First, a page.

“The kid kept his poise, regardless of how bad it got,” said head coach J. David Miller. “He had a lot of guys in his face. He had a lot of blown plays. There were people in the stands and on the sideline who quit on him. But he never gave up. He kept learning, and kept fighting. In the end, he ignored the score, made some outstanding decisions and showed flashes of brilliance. The challenge with a young player who needs to play in order to get where we need him to be, is that, well, he actually has to play to get there. Every snap, Mondo is getting better.”

When you’ve moved all the way from Denver, Colorado, to play AAA football for the Coyotes, when you are alone in a city surrounded by strangers and apart from your family and friends, criticism is the least of your problems. Delgado never complains about being homesick, though he openly misses his wife (Eva) and family (Levy, age four).  He has been a consummate teammate and stood up to every challenge — not the least of which has been filling the big shoes left by National Player of the Year Nate Lewis.

Ironically, Lewis is now in the same position as Delgado — only now Lewis is a rookie, too, fighting for a roster spot with the San Jose Sabercats in the Arena Football League. Delgado, meanwhile, has been picked to fill the awesome leadership and talent vacuum left by a player who broke every single-season AAA record in the Coyotes Run ‘n’ Shoot attack.

But you have to keep things in perspective.

In case you’re wondering, Nate Lewis had some rough outings, too, during his 2012 season. It should also be noted that in the Coyotes’ first loss against the Trojans earlier this year, Lewis only engineered four more points than Delgado.  Even if you compare him to Andrew Luck or Peyton Manning — who both had three interceptions and two fumbles in their debuts — Delgado’s difficulties weren’t surprising.

In 1998, Manning’s rookie year, he was personally responsible for a team-record 28 turnovers, and his team went 3-13.  The 5-2 Coyotes, meanwhile, still have a shot at the playoffs and a third game against the Trojans — if they can run the table down the stretch and wind up in the WWFL title game.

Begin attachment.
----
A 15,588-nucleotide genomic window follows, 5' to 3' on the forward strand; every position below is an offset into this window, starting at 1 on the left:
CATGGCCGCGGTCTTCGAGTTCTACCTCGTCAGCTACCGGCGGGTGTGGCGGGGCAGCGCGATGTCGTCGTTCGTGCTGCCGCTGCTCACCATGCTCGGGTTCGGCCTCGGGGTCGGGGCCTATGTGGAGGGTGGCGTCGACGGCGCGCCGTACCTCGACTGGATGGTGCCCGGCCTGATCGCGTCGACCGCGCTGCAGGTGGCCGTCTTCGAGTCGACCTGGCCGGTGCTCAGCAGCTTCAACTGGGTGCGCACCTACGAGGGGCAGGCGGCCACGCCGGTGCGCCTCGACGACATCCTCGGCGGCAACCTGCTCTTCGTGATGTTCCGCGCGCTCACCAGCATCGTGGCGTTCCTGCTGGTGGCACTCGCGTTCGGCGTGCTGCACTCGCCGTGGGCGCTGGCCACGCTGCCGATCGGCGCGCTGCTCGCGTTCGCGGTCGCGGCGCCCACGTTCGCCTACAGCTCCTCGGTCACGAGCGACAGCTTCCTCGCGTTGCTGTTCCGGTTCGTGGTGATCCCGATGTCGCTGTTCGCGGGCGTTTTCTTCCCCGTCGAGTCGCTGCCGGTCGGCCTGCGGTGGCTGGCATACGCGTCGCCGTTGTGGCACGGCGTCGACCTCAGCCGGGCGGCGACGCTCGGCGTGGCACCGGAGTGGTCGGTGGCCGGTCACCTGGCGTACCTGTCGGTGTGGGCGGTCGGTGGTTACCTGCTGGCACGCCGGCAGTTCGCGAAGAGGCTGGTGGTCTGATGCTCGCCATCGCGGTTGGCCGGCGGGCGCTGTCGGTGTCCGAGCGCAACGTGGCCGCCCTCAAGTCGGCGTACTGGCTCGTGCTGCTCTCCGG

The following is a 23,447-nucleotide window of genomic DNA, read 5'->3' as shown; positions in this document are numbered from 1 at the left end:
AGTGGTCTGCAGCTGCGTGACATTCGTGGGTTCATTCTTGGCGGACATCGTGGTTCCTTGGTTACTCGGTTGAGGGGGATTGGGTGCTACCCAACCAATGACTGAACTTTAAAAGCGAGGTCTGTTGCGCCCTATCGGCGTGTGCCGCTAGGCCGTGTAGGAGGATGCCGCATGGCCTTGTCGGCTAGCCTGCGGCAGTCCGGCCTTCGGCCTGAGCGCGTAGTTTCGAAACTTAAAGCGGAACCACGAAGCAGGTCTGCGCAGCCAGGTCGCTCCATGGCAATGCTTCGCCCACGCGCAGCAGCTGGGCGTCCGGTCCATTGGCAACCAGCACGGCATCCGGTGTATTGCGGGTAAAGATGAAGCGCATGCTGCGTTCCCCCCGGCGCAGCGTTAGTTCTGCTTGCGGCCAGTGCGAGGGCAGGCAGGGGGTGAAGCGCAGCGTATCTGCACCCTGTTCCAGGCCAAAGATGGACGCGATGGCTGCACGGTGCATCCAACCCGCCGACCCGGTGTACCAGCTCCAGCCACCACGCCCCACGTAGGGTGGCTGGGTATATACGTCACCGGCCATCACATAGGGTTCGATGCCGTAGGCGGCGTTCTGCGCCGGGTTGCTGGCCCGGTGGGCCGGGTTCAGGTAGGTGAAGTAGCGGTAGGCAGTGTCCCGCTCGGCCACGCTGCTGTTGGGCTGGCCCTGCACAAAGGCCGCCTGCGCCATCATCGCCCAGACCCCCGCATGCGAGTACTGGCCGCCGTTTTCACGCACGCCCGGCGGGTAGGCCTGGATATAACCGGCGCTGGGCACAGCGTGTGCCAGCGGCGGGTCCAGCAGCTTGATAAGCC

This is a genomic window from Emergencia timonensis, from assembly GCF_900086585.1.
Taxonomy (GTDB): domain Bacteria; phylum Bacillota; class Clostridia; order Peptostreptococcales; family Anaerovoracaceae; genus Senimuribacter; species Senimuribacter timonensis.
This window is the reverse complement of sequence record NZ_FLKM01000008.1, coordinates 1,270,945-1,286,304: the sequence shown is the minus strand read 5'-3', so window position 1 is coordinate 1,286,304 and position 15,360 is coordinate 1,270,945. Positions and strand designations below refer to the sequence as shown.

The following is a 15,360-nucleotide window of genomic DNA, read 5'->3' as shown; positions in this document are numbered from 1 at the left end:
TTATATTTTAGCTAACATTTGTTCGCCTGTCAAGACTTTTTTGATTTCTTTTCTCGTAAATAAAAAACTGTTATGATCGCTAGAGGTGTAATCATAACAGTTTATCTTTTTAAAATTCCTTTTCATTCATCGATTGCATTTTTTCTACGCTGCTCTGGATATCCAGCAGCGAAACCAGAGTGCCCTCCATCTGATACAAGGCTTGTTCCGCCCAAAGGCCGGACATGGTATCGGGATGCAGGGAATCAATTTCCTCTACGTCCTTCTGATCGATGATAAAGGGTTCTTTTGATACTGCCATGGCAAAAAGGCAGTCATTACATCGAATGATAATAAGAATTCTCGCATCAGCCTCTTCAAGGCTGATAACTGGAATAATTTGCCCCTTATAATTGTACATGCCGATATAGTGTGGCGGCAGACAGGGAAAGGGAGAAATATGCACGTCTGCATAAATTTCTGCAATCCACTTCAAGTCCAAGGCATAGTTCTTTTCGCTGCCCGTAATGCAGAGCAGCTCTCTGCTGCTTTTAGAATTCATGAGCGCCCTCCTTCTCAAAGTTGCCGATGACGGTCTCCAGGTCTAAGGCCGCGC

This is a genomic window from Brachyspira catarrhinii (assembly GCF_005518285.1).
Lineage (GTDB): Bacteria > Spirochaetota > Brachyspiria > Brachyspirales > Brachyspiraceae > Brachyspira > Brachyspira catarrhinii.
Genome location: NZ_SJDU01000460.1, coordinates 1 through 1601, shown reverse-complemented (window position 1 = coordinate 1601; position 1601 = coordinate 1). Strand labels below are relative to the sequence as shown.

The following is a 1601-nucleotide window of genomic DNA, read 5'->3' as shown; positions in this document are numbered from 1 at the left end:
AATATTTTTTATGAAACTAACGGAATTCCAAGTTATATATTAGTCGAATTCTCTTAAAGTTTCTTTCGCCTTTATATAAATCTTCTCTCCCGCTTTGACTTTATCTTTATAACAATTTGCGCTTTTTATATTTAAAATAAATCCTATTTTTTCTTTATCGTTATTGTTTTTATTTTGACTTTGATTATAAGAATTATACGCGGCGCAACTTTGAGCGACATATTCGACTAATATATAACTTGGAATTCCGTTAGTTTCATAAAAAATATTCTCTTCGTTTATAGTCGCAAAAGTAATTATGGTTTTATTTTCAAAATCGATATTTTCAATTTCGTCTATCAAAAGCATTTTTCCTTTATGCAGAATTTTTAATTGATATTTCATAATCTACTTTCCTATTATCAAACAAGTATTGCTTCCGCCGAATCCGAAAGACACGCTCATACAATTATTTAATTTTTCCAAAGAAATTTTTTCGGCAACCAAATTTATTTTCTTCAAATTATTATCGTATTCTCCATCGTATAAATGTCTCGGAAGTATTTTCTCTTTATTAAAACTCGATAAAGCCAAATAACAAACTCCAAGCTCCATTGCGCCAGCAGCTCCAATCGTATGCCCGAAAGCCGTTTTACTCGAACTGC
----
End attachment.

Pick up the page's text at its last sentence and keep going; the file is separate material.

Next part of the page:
The departed Nate Lewis, who was a voracious student of the game, seemed to watch film in is sleep. Over time, he had a mental advantage over every defense he faced. Delgado, 21, is still learning to how to flex his cerebral skills along with his incredible physical talent.

The day after the game, Delgado attended church, and by late that afternoon, was asleep alone on a friend’s sofa, with an icepack on a swollen wrist. Earlier in the day, he had talked to coaches, in which he tried to personally take all blame for the Coyotes loss. He pointed no fingers at coaches, or teammates, only himself.

“I take full responsibility for what happened out there,”but frankly, I’d blocked them all out until I walked off that field. I have to avoid stupid mistakes, whether it’s putting the ball on the ground, a bad read, not trusting the offense, or not trusting my coaches or teammates.

“But my father taught me to never give up,” Delgado adds. “I’m still learning. Stick around. You’ll see.”

Miller agrees. “It’s hard to see the beauty of a diamond when it’s still rough,” he said. “But only a real diamond can take the heat, and stand up to the polishing. Everybody wants to be  brilliant. But not everybody can take the beating or the pressure required that makes you shine.”